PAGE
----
put a multimeter on the output and set it to AC volts - it should show ripple.
or set it to frequency and see if it can detect 60 or 120Hz
but be carefull with that trick because the meter cables can act as inductive antenna and pick up mains from nearby cables or transformers
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Old 01-21-2023, 03:38 PM   #10
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Default Re: Bad Caps in a Linear Power Supply

Quote:
Originally Posted by stj View Post
put a multimeter on the output and set it to AC volts - it should show ripple.
The question is, "how much ripple is acceptable?"

I've measured various filter caps this way and - for example - I have sometimes seen a steady 0.000v AC. Another time there might be different values all the way up to flashes of over 400v, followed by zero, then some other number, then zero, then 400+v etc. and this just keeps recurring.

Obviously no ripple is desirable, yet surely there must be some percentage value above the rated cap voltage, where the ripple level is just unacceptable?

As for doing a frequency test to see the mains 60Hz, I have never thought about that. I'll give it a go.

Thanks

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Old 01-21-2023, 06:17 PM   #11
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Default Re: Bad Caps in a Linear Power Supply

some meters wont detect AC properly so use a coupling cap in series with a meter probe to be sure .

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Old 01-22-2023, 06:22 AM   #12
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Default Re: Bad Caps in a Linear Power Supply

Quote:
Originally Posted by petehall347 View Post
some meters wont detect AC properly so use a coupling cap in series with a meter probe to be sure .
Ok.

So, as for the values of coupling capacitors, If for example I want to measure a 220F condensor, would a 47F coupler be about right?
Or if it were 1000F, could it be a 100 or 220F?

Just to get a rough idea...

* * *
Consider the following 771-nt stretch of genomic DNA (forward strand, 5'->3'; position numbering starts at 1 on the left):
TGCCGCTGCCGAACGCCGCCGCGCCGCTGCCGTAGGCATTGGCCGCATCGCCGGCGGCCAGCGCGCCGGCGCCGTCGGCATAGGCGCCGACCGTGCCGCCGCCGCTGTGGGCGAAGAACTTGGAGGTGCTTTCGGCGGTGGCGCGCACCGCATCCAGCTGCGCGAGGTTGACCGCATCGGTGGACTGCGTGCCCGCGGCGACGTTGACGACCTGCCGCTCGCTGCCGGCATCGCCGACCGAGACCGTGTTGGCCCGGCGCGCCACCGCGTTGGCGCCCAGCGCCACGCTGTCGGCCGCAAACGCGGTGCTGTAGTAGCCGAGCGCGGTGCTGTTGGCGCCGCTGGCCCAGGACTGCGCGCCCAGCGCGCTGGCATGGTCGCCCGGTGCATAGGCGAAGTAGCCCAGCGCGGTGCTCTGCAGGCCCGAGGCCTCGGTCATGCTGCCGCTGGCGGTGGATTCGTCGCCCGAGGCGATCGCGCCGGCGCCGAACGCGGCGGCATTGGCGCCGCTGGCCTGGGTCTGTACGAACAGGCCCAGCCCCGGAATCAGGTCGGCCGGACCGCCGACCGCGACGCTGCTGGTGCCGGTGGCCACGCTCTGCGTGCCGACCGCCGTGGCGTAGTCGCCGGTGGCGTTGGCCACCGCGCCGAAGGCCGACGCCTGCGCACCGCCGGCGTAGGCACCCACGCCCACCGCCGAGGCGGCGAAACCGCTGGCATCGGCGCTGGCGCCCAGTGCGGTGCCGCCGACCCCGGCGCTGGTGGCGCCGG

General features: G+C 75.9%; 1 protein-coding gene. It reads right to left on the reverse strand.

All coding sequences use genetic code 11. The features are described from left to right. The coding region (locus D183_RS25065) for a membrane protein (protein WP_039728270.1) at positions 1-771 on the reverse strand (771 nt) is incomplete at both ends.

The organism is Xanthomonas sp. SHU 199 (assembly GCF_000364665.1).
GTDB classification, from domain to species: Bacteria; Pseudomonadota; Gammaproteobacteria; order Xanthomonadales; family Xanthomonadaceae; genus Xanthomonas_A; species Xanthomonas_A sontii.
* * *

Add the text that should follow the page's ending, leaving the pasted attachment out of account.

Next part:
?
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Old 01-21-2023, 06:21 PM   #13
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Default Re: Bad Caps in a Linear Power Supply

electrically ripple is impossible to remove without a regulator (and even then...), though it can be made "small enough".

It all depends on the downstream circuitry whether ripple is acceptable or not. If it's a regulator, sure it was meant to remove ripple and lots is fine. A lot of the times, dc motors do fine with ripple. But if it's logic chips, not so much.
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Old 01-22-2023, 10:50 AM   #14
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Default Re: Bad Caps in a Linear Power Supply

A fixed value is sufficient, value is due to the fact you're measuring line frequency ripple. Even 47F is way bigger than you need, only need like 0.1 to 1 F or something like that to block the DC component and still let the ripple to get through for most cases.

Yes, the value also depends on your meter.
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Old 01-22-2023, 01:16 PM   #15
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Default Re: Bad Caps in a Linear Power Supply

Most digital multimeters have 10MEGΩ input impedance, so a much smaller coupling capacitor can be used.
Fluke, Brymen etc. use 10nF (film cap 1kV) which is good to around 10Hz (-0.1dB or 1.1% down).
I use junkbox 0.1uF film cap but careful to discharge them afterwards if I am measuring ripple on HV power supplies like 500VDC. They can make a big spark.

Last edited by redwire; 01-22-2023 at 01:19 PM..
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Old 01-22-2023, 06:05 PM   #16
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Default Re: Bad Caps in a Linear Power Supply

I've seen some meters with worse AC input impedance than DC for whatever reason and cheap meters with only 1MΩ input at DC, so one might have more of a measurement error with small caps and assuming 10MΩ input impedance.

No problem with the 1GΩ meters however... but I don't think I've ever seen a meter with a 1GΩ input impedance in AC modes.